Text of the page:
Trichinosis

Discussion in 'Pigs' started by Paul O, May 1, 2005.

  1. Paul O

    Paul O Well-Known Member

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    Does anyone know if pigs can get trichinosis from rooting in pastures, as in free range?
     
  2. GeorgeK

    GeorgeK Well-Known Member

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    yes they can, if the pasture is infected. Part of the life cycle of the critter is not inside animals
     

  3. Ronney

    Ronney Well-Known Member

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    Hi Paul,
    Bear with me. I have copied this from a book printed in America and basically for American conditions.

    Trichinosis: A parasitic disease of swine and humans caused by the microscopic nematode worm, Trichinella spiralis, which burrows into the animals flesh. It is usually caused in humans by eating infested raw or undercooked pork and wild game. It is most prevalent where uncooked garbage (containing the worms) is fed to swine, especially if rats, which can be infected and eaten by swine as well, are also present. After being consumed, the adult parasite produces numerous young in the host animal's intestines. The larvae migrate through the intestinal wall, into the bloodstream, and finally in the the animal's muscles. here, they grow to 1/25inch long, roll into a spiral shape and surround themselves with a capsule. They may live in this stage for years.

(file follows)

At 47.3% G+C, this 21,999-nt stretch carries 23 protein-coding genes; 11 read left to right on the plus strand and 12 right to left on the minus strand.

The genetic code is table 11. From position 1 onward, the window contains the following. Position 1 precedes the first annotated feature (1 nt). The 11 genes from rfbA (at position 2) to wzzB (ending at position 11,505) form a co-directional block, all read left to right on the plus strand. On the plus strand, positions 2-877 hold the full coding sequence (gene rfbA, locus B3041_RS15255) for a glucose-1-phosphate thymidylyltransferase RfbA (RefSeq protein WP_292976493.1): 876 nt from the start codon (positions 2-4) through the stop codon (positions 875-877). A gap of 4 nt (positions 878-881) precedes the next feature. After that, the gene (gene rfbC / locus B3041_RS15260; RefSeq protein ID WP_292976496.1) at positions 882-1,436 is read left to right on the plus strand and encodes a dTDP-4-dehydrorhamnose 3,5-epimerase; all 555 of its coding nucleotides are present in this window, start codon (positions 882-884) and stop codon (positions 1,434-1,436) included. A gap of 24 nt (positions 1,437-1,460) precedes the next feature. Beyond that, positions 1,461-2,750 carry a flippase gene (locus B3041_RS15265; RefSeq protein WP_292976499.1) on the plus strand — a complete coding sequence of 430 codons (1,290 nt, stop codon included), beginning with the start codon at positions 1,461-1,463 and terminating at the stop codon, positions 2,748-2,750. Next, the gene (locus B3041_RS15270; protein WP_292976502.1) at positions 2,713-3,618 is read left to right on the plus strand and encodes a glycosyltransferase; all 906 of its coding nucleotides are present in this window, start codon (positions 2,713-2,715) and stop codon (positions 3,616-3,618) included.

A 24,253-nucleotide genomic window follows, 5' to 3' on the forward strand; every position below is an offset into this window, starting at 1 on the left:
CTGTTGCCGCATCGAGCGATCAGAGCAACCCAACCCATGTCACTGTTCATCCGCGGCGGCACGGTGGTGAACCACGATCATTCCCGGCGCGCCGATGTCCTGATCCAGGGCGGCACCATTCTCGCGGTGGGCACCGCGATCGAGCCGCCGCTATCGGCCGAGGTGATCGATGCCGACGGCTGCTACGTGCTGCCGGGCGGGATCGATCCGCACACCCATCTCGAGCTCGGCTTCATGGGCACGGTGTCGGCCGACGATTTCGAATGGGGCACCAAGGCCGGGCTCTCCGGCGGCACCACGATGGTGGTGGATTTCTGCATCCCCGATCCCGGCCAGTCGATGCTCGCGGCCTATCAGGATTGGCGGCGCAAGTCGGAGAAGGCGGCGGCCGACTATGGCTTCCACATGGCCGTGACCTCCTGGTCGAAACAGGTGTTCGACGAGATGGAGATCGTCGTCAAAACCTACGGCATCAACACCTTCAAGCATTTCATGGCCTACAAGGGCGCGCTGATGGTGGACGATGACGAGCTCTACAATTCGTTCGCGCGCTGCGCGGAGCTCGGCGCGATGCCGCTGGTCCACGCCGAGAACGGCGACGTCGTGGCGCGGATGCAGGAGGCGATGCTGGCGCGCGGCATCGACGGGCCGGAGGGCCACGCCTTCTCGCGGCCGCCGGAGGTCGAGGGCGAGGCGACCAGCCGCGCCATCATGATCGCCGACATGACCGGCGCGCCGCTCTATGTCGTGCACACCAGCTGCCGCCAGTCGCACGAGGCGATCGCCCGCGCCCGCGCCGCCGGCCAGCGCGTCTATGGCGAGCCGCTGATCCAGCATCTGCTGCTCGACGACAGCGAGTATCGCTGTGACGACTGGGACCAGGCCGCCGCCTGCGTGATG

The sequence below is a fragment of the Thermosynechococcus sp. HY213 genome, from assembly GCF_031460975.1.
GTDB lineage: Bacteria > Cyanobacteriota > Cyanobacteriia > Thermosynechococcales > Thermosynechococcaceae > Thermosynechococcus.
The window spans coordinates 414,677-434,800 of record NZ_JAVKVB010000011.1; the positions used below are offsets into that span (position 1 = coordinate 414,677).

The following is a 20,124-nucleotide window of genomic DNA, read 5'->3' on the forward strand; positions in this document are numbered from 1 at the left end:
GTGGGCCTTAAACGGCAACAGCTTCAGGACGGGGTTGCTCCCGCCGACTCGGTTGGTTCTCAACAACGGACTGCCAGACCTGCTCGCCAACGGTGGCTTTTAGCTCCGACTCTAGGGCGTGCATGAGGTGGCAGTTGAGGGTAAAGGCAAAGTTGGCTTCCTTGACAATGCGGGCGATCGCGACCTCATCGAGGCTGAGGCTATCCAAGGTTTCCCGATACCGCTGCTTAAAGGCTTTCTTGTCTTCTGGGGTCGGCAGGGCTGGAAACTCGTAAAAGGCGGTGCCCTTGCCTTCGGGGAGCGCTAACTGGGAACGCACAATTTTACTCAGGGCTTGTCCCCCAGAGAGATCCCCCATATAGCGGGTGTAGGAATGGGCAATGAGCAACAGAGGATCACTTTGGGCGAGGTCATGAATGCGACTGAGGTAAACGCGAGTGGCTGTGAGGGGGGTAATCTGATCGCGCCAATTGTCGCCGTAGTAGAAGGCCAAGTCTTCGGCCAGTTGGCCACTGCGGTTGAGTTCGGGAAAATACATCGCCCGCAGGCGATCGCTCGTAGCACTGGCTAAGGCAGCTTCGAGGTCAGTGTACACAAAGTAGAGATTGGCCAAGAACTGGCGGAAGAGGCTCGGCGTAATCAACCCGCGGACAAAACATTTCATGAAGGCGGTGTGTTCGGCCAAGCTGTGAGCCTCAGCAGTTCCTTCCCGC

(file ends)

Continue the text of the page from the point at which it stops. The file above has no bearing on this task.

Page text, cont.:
Trichinosis is difficult to diagnose in swine as it produces no symptoms except an occasional low-grade fever that may be confused with many other minor diseases. In humans, the disease sumptoms vary according to the degree of infestation. It is usually accompanied by fever, muscle swelling and pain, and digestive disturbances which begin about 2 weeks after eating the infected meat. Diagnosis in humans is made with a skin test.
    Although this disease is nearly eradicated, prevention is still a prime concern of all pork producers. Begin by eliminating all rats on the farm. Then, cook all garbage at 212F for at least 30 minutes before feeding to your hogs. Finally, cook all pork products thoroughly before consuming.
    If you are concerned about the possibility of trichinosis in your area, call on your local veterinarian for advice.


    From that I would say you could safely free range your animals and use common sense when feeding both your pigs and yourself.
    It certainly reinforces what many consider as my "old-fashioned" idea of cooking all waste that is to be fed to pigs.

    Cheers,
    Ronnie